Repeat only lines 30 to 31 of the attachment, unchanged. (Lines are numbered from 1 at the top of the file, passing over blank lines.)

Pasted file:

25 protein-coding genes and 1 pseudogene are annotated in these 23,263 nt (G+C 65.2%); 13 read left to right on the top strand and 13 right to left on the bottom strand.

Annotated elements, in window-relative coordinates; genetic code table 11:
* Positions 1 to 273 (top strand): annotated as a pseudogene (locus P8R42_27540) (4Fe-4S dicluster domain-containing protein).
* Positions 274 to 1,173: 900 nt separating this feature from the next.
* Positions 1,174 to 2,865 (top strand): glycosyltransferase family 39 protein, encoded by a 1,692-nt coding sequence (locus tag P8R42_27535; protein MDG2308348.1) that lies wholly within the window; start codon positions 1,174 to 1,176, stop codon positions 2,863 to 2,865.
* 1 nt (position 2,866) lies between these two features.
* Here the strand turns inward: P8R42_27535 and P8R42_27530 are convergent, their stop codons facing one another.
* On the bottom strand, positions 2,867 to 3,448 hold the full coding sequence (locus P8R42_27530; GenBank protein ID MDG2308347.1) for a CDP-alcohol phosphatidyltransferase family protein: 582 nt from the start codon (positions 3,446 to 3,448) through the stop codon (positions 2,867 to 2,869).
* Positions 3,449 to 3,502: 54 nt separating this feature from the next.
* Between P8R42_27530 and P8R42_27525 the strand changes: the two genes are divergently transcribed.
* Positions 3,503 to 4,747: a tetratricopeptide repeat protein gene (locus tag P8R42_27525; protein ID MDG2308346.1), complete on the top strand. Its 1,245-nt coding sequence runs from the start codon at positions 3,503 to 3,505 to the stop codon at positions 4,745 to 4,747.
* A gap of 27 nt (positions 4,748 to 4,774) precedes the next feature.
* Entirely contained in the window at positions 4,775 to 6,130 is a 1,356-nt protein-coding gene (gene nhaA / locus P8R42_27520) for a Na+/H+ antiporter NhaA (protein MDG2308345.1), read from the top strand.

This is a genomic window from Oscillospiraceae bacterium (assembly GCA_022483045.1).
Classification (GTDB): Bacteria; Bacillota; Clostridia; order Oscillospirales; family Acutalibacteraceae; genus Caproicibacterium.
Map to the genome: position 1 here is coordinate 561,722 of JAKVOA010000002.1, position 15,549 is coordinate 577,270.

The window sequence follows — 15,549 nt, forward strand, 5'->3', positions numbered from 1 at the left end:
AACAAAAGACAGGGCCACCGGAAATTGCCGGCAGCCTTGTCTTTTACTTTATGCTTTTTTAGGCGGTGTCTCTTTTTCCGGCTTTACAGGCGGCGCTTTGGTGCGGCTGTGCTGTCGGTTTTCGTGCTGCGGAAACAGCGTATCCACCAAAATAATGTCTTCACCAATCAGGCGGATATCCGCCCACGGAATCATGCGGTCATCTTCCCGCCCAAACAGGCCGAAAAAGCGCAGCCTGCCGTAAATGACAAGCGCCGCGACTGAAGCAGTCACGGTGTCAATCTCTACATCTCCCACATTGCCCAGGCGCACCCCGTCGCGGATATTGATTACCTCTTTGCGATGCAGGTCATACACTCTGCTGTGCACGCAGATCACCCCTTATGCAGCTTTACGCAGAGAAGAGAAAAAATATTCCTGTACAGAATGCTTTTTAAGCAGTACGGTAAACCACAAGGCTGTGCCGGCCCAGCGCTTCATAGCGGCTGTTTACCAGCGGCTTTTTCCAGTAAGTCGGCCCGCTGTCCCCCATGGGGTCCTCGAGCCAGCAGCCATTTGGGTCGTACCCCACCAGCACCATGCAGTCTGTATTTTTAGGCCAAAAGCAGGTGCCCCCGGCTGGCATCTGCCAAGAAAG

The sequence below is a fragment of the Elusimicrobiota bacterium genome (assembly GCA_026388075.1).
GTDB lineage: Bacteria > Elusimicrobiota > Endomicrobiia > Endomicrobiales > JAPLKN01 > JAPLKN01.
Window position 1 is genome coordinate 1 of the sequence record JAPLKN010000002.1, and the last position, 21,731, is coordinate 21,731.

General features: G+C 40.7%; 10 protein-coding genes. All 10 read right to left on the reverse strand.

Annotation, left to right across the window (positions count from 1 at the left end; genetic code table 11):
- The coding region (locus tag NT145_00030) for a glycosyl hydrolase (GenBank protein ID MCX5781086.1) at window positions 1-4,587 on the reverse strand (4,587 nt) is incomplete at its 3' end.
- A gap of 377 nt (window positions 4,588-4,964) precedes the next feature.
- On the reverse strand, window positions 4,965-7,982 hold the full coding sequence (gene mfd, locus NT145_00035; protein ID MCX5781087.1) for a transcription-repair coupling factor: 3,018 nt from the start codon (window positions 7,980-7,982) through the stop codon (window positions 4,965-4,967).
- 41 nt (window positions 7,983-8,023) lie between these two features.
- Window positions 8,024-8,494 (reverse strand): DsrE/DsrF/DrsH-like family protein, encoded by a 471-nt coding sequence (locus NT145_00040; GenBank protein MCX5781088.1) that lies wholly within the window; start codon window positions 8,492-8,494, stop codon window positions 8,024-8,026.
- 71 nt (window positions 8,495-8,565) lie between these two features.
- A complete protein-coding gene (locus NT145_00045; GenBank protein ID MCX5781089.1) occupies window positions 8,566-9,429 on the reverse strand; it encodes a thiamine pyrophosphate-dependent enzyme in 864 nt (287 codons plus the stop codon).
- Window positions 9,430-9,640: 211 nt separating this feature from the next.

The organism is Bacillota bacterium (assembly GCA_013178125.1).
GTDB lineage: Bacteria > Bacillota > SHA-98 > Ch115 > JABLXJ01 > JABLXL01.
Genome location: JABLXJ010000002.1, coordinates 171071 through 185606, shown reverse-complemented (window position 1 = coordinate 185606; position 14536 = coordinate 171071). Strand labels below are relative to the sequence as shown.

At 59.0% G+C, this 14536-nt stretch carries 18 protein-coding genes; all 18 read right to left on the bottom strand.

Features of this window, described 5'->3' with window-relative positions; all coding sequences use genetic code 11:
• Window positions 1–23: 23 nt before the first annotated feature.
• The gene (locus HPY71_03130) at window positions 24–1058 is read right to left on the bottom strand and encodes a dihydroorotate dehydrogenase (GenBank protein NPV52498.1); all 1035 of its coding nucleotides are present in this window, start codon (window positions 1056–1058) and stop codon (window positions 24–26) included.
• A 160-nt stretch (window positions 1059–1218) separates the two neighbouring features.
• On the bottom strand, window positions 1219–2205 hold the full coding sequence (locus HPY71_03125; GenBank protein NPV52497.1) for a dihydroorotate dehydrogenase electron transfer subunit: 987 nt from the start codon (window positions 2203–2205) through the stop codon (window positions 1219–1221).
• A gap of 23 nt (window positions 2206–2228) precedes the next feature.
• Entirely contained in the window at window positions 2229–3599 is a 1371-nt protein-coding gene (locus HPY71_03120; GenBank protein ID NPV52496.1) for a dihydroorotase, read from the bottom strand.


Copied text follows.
- A complete protein-coding gene (locus NT145_00045; GenBank protein ID MCX5781089.1) occupies window positions 8,566-9,429 on the reverse strand; it encodes a thiamine pyrophosphate-dependent enzyme in 864 nt (287 codons plus the stop codon).
- Window positions 9,430-9,640: 211 nt separating this feature from the next.